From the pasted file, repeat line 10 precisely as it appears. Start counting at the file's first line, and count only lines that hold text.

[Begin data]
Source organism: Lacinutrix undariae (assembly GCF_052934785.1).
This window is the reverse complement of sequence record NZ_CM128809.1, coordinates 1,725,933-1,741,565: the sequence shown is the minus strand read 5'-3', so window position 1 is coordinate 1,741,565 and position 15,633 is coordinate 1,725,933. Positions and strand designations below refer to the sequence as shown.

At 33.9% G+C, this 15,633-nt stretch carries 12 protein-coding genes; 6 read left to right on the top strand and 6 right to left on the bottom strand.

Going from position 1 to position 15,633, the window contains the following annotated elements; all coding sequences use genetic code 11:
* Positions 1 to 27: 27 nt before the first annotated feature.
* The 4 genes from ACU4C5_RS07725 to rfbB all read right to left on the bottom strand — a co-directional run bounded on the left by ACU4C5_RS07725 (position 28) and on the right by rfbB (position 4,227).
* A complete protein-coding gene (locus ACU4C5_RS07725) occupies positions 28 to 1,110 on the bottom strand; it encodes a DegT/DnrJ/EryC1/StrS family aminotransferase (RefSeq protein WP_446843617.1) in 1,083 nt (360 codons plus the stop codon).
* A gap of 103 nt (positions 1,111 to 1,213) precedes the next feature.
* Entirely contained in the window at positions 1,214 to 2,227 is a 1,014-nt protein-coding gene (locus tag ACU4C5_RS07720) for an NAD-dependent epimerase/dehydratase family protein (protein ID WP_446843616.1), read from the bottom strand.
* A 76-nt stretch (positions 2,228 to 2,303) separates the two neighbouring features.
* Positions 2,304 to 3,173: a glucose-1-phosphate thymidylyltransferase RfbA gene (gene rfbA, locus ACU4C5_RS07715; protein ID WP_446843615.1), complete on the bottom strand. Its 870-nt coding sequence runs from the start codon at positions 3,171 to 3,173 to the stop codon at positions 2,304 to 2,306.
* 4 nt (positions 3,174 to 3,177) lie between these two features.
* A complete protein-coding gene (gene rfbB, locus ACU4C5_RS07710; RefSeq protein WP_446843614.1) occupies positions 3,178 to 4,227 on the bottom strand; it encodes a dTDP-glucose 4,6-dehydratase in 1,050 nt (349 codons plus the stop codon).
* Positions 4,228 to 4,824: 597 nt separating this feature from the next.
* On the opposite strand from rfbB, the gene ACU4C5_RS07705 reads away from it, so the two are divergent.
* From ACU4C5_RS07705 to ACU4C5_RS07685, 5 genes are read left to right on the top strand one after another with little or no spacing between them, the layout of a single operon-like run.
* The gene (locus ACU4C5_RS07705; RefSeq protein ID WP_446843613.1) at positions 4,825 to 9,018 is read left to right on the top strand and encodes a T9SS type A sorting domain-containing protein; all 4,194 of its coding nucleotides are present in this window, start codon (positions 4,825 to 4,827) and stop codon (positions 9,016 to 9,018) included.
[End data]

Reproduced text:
* A 76-nt stretch (positions 2,228 to 2,303) separates the two neighbouring features.